LEIPZIG.- The provisional arrangement a workable temporary solution or an improvised permanent alternative? It is almost as good as the real, perfect thing, only quicker.
Thomas Sommer is exhibiting paintings (acrylic, ink and stylus) and objects from the past two years in the maerzgalerie Berlin all are plenary and completed.
The screens are filled; the apocalypse. The aim, says Sommer, was to represent the worst: something typical a crowd marked by sorrow. You can see it from an Olympic position: an endless armada of tiny methyl-violet Miserables, twining over the screens, meticulously and relentlessly formulated. Forworn, it lingers by a figure of light, at the feet of the trumpet players of Jericho, and having no alternatives moves on towards an indefinite Last Judgement. The motif covers stretched landscape formats on which the blind crowd meanders through obstacles towards the conceivable finale: backwards along Ariadnes thread.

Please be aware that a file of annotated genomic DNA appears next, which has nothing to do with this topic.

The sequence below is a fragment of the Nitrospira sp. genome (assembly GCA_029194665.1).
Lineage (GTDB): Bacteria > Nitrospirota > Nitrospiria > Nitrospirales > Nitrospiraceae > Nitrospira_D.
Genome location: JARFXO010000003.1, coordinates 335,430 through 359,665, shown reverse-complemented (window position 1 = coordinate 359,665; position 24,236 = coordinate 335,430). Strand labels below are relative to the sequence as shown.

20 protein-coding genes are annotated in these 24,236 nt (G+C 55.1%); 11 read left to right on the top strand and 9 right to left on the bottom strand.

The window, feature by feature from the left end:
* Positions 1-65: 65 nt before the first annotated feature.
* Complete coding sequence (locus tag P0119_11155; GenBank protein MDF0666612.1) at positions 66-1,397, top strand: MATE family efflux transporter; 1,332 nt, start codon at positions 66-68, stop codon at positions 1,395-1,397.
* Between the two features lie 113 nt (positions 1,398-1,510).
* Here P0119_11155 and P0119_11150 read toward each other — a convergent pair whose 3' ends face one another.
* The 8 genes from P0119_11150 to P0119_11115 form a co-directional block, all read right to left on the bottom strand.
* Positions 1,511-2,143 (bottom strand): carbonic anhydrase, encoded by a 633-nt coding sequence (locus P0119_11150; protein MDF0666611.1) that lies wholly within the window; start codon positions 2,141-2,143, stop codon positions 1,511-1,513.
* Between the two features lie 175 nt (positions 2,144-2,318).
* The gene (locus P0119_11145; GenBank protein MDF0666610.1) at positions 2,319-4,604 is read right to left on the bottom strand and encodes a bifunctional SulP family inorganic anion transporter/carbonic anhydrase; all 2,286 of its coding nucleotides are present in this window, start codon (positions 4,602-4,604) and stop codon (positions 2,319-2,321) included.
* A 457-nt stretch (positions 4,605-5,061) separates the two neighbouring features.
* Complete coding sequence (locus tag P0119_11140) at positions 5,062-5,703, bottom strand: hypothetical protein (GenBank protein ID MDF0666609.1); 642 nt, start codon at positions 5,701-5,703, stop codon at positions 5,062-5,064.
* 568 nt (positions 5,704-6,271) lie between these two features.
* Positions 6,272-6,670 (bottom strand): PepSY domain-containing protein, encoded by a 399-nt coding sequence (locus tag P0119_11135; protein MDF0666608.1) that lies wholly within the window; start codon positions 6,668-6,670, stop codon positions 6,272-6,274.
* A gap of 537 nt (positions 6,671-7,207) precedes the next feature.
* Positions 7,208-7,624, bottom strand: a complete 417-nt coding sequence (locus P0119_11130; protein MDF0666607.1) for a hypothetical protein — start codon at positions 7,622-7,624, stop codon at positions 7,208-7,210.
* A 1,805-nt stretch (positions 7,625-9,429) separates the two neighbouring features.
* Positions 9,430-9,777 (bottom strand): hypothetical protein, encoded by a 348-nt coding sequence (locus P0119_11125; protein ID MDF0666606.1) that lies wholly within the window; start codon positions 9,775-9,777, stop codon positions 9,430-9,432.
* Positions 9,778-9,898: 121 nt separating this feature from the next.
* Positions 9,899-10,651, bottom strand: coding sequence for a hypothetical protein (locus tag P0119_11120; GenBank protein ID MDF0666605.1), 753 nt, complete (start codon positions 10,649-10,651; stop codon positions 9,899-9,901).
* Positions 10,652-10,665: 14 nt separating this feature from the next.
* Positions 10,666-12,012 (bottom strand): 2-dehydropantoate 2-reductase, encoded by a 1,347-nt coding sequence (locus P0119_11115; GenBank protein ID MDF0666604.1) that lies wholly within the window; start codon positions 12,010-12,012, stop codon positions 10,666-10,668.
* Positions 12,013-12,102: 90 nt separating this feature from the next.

In between are the object boxes; vitrified interludes made up of oaken raree shows miraculous cases, as if coming from a fairy tale. The boxes intrigue the viewers, making them want to unpack and peek more accurately to see what is hidden in the non-visible corners, searching for the fallacious, for valuables, the symbolic, for curiosities.
Summer does not agitate or over-egg. He avoids the creation of superstructures. The works do not represent something, they are something. They are an offer, rather than an overbearance.
Thomas Sommer was born in Saxony, studied at the School of Visual Arts in Leipzig, i.a. under Arno Rink and attended Sighard Gilles master class. Sommers works have been shown, i.a., in Frankfurt, Berlin, Offenbach and Leipzig, and are exhibited in public and private collections. Various publications, for example, Die Erde ist eine Scheibe in der Mitte des Universums, Leipzig 2006 C 1 - C 14, Leipzig 2008.